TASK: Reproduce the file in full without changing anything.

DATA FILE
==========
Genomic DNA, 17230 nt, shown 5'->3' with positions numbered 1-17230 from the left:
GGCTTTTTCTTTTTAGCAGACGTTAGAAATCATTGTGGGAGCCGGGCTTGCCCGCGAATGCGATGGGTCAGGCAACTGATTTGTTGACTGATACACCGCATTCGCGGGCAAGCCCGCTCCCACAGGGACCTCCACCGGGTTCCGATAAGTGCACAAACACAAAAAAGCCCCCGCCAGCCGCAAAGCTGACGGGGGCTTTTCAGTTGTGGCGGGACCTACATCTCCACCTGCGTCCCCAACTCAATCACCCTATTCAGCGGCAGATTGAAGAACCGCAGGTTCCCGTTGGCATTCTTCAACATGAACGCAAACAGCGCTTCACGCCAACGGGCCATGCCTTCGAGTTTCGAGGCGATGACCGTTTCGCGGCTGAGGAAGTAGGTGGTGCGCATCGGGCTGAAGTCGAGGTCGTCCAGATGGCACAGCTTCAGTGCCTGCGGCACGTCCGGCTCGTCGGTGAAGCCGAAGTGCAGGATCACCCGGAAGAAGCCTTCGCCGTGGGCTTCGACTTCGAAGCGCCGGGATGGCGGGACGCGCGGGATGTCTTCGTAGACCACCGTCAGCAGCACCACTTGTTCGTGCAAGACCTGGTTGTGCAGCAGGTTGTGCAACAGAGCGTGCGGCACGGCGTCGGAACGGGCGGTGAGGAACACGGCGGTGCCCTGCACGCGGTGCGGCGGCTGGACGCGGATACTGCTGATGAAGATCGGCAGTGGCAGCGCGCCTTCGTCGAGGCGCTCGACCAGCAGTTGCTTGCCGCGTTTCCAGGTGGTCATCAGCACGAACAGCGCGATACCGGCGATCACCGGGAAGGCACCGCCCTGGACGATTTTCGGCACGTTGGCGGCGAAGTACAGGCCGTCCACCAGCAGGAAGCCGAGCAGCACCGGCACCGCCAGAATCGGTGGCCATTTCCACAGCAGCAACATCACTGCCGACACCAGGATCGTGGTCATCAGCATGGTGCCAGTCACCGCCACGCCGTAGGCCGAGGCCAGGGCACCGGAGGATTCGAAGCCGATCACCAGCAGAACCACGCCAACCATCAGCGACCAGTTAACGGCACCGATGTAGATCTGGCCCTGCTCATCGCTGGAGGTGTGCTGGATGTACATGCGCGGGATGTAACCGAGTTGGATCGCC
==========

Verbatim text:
Genomic DNA, 17230 nt, shown 5'->3' with positions numbered 1-17230 from the left:
GGCTTTTTCTTTTTAGCAGACGTTAGAAATCATTGTGGGAGCCGGGCTTGCCCGCGAATGCGATGGGTCAGGCAACTGATTTGTTGACTGATACACCGCATTCGCGGGCAAGCCCGCTCCCACAGGGACCTCCACCGGGTTCCGATAAGTGCACAAACACAAAAAAGCCCCCGCCAGCCGCAAAGCTGACGGGGGCTTTTCAGTTGTGGCGGGACCTACATCTCCACCTGCGTCCCCAACTCAATCACCCTATTCAGCGGCAGATTGAAGAACCGCAGGTTCCCGTTGGCATTCTTCAACATGAACGCAAACAGCGCTTCACGCCAACGGGCCATGCCTTCGAGTTTCGAGGCGATGACCGTTTCGCGGCTGAGGAAGTAGGTGGTGCGCATCGGGCTGAAGTCGAGGTCGTCCAGATGGCACAGCTTCAGTGCCTGCGGCACGTCCGGCTCGTCGGTGAAGCCGAAGTGCAGGATCACCCGGAAGAAGCCTTCGCCGTGGGCTTCGACTTCGAAGCGCCGGGATGGCGGGACGCGCGGGATGTCTTCGTAGACCACCGTCAGCAGCACCACTTGTTCGTGCAAGACCTGGTTGTGCAGCAGGTTGTGCAACAGAGCGTGCGGCACGGCGTCGGAACGGGCGGTGAGGAACACGGCGGTGCCCTGCACGCGGTGCGGCGGCTGGACGCGGATACTGCTGATGAAGATCGGCAGTGGCAGCGCGCCTTCGTCGAGGCGCTCGACCAGCAGTTGCTTGCCGCGTTTCCAGGTGGTCATCAGCACGAACAGCGCGATACCGGCGATCACCGGGAAGGCACCGCCCTGGACGATTTTCGGCACGTTGGCGGCGAAGTACAGGCCGTCCACCAGCAGGAAGCCGAGCAGCACCGGCACCGCCAGAATCGGTGGCCATTTCCACAGCAGCAACATCACTGCCGACACCAGGATCGTGGTCATCAGCATGGTGCCAGTCACCGCCACGCCGTAGGCCGAGGCCAGGGCACCGGAGGATTCGAAGCCGATCACCAGCAGAACCACGCCAACCATCAGCGACCAGTTAACGGCACCGATGTAGATCTGGCCCTGCTCATCGCTGGAGGTGTGCTGGATGTACATGCGCGGGATGTAACCGAGTTGGATCGCC